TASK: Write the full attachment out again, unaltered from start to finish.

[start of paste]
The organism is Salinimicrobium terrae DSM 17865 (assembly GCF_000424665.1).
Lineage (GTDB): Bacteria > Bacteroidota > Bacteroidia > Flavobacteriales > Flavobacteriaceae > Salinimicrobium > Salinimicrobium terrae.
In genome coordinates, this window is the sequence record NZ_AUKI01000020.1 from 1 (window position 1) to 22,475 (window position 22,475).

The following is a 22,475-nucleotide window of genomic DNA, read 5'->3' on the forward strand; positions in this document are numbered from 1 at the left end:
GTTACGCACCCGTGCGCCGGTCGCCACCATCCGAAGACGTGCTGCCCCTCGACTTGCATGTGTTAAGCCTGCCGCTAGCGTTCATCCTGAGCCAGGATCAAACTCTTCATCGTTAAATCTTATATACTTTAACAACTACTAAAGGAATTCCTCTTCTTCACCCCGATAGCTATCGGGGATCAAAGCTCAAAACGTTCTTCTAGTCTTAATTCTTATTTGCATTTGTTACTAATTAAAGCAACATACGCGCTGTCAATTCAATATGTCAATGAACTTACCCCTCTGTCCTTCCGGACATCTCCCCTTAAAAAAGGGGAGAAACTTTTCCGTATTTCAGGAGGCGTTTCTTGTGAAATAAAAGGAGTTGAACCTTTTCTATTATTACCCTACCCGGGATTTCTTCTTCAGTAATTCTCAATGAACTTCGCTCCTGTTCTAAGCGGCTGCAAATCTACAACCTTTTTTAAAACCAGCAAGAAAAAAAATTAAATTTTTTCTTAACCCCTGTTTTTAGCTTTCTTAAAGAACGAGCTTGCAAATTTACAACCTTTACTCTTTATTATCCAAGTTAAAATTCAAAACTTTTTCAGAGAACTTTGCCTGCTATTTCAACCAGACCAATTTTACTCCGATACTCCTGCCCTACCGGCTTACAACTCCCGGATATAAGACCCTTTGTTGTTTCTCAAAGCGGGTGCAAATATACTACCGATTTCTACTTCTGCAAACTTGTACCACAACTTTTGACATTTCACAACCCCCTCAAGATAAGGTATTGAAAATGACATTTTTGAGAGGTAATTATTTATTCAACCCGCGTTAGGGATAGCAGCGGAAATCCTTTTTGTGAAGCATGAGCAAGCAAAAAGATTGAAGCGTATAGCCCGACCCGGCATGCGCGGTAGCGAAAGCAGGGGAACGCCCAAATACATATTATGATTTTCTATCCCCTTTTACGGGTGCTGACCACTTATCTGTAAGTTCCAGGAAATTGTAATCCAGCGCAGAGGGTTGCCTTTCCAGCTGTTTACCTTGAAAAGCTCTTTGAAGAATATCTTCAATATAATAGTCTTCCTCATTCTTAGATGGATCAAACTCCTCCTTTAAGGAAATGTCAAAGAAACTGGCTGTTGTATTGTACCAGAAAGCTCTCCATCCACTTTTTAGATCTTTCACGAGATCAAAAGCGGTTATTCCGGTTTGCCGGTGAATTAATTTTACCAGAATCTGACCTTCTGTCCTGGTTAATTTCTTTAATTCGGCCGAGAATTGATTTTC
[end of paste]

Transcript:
The organism is Salinimicrobium terrae DSM 17865 (assembly GCF_000424665.1).
Lineage (GTDB): Bacteria > Bacteroidota > Bacteroidia > Flavobacteriales > Flavobacteriaceae > Salinimicrobium > Salinimicrobium terrae.
In genome coordinates, this window is the sequence record NZ_AUKI01000020.1 from 1 (window position 1) to 22,475 (window position 22,475).

The following is a 22,475-nucleotide window of genomic DNA, read 5'->3' on the forward strand; positions in this document are numbered from 1 at the left end:
GTTACGCACCCGTGCGCCGGTCGCCACCATCCGAAGACGTGCTGCCCCTCGACTTGCATGTGTTAAGCCTGCCGCTAGCGTTCATCCTGAGCCAGGATCAAACTCTTCATCGTTAAATCTTATATACTTTAACAACTACTAAAGGAATTCCTCTTCTTCACCCCGATAGCTATCGGGGATCAAAGCTCAAAACGTTCTTCTAGTCTTAATTCTTATTTGCATTTGTTACTAATTAAAGCAACATACGCGCTGTCAATTCAATATGTCAATGAACTTACCCCTCTGTCCTTCCGGACATCTCCCCTTAAAAAAGGGGAGAAACTTTTCCGTATTTCAGGAGGCGTTTCTTGTGAAATAAAAGGAGTTGAACCTTTTCTATTATTACCCTACCCGGGATTTCTTCTTCAGTAATTCTCAATGAACTTCGCTCCTGTTCTAAGCGGCTGCAAATCTACAACCTTTTTTAAAACCAGCAAGAAAAAAAATTAAATTTTTTCTTAACCCCTGTTTTTAGCTTTCTTAAAGAACGAGCTTGCAAATTTACAACCTTTACTCTTTATTATCCAAGTTAAAATTCAAAACTTTTTCAGAGAACTTTGCCTGCTATTTCAACCAGACCAATTTTACTCCGATACTCCTGCCCTACCGGCTTACAACTCCCGGATATAAGACCCTTTGTTGTTTCTCAAAGCGGGTGCAAATATACTACCGATTTCTACTTCTGCAAACTTGTACCACAACTTTTGACATTTCACAACCCCCTCAAGATAAGGTATTGAAAATGACATTTTTGAGAGGTAATTATTTATTCAACCCGCGTTAGGGATAGCAGCGGAAATCCTTTTTGTGAAGCATGAGCAAGCAAAAAGATTGAAGCGTATAGCCCGACCCGGCATGCGCGGTAGCGAAAGCAGGGGAACGCCCAAATACATATTATGATTTTCTATCCCCTTTTACGGGTGCTGACCACTTATCTGTAAGTTCCAGGAAATTGTAATCCAGCGCAGAGGGTTGCCTTTCCAGCTGTTTACCTTGAAAAGCTCTTTGAAGAATATCTTCAATATAATAGTCTTCCTCATTCTTAGATGGATCAAACTCCTCCTTTAAGGAAATGTCAAAGAAACTGGCTGTTGTATTGTACCAGAAAGCTCTCCATCCACTTTTTAGATCTTTCACGAGATCAAAAGCGGTTATTCCGGTTTGCCGGTGAATTAATTTTACCAGAATCTGACCTTCTGTCCTGGTTAATTTCTTTAATTCGGCCGAGAATTGATTTTC